At the turn of the century, Washington was the most influential man of color in America. In his congratulatory telegram to the Tuskegee educator on his speech, Du Bois doubtless spoke as much for himself as for Calloway in stating that Washington's accommodationist message to the white South was "a word fitly spoken." Two years later, Calloway accepted the position of assistant principal of Tuskegee. Publication of Du Bois's The Souls of Black Folk, the book that would crystallize fierce antagonisms between the followers of Washington and Du Bois, was a half dozen years in the future.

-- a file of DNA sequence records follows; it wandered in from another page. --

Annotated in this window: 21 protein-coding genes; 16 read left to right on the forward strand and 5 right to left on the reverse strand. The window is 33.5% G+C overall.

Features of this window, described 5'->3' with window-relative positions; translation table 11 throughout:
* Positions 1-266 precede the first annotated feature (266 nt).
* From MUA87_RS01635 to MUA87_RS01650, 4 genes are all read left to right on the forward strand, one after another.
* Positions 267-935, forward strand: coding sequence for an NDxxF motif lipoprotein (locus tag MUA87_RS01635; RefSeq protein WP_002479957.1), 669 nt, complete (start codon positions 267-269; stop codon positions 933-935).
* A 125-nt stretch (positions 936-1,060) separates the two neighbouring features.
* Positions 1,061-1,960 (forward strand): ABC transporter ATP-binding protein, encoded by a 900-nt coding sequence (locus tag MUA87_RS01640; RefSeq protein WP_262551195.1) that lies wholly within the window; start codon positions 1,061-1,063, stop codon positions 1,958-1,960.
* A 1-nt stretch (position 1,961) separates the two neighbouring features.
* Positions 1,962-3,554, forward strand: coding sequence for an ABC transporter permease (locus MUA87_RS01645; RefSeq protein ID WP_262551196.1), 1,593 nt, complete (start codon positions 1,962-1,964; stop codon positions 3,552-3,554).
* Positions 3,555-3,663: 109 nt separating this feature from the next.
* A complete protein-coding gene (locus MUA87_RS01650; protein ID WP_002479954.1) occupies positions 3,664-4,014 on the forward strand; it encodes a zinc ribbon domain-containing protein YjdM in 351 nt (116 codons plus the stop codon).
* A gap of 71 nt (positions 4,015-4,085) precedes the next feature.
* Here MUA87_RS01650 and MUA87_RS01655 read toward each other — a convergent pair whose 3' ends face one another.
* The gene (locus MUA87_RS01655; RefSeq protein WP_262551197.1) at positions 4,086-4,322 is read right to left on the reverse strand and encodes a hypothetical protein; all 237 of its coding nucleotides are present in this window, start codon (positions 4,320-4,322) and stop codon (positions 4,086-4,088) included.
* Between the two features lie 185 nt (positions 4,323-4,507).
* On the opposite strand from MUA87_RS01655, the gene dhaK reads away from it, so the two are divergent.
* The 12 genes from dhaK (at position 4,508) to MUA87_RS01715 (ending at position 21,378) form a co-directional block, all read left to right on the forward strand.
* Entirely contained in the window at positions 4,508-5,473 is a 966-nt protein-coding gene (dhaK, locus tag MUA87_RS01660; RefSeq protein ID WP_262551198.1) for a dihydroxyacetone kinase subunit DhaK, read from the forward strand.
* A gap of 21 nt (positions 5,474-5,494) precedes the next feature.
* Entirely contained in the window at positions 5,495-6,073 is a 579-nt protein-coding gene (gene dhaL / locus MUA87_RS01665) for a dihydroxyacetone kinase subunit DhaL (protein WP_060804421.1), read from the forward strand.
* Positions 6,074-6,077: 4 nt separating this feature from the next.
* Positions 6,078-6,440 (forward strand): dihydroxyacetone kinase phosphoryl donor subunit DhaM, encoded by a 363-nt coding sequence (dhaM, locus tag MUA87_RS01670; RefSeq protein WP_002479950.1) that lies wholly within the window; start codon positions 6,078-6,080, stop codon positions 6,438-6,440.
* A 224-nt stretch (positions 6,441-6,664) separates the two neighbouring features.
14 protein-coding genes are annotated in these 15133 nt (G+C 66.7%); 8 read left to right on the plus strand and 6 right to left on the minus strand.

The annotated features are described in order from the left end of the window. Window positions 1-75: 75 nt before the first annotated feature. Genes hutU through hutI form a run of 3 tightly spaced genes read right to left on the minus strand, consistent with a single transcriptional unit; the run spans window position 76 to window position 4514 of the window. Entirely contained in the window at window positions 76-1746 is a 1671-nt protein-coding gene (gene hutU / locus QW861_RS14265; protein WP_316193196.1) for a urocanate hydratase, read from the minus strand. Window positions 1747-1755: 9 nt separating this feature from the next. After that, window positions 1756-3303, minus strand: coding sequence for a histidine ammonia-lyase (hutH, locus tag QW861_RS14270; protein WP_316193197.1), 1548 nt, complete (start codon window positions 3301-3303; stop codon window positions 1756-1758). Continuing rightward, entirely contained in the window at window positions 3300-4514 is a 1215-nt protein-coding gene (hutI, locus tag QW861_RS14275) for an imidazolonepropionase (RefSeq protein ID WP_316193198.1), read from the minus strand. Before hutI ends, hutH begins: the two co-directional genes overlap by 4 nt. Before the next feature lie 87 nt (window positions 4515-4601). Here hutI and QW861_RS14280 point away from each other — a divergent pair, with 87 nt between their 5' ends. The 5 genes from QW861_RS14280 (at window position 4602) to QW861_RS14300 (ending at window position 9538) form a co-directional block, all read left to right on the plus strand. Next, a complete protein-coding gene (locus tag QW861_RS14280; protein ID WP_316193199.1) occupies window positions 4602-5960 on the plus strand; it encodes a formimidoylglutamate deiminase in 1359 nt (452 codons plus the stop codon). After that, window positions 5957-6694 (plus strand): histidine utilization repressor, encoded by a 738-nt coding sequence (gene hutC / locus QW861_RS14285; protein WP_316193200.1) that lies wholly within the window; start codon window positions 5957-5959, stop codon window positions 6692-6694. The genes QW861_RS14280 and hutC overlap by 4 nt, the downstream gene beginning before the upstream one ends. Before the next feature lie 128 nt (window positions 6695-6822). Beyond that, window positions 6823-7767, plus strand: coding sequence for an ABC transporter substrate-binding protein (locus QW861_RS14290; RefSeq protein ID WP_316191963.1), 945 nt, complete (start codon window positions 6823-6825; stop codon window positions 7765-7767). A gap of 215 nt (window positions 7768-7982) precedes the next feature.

The brief interval between the Atlanta Exposition of 1895 and the Paris Exposition Universelle of 1900 was one of relative harmony and collaboration within the emergent Negro leadership class, in both the North and the South. The initial unease experienced by a tiny, mainly Northern minority upon reading Dr. Washington's race-relations prescriptions would simmer slowly at first as the century turned, erupting as full-blown, widespread skepticism only in the decade after the appearance of The Souls of Black Folk. Yet, even then, Du Bois himself would betray an astonishingly elitist indulgence of the franchise restrictions imposed by the states of the former Confederacy upon the black and white poor alike. "The alternative thus offered the nation," he wrote in Souls, "was not between full and restricted Negro suffrage; else every sensible man, black and white, would easily have chosen the latter." If Booker Washington and his disciples wagered their souls that the right to vote could be honorably traded for the privilege of black prosperity in the South, Du Bois and his allies defended the franchise not as a universal right but as a class privilege essential to promoting the highest civic virtue above, as well as below, the Mason-Dixon Line. That both formulas were tragically defective as solutions to the so-called race problem would lead to the paradox that the dominant Washington group and the Du Boisian minority blamed each other for the dismal state of race relations that was caused primarily by white America.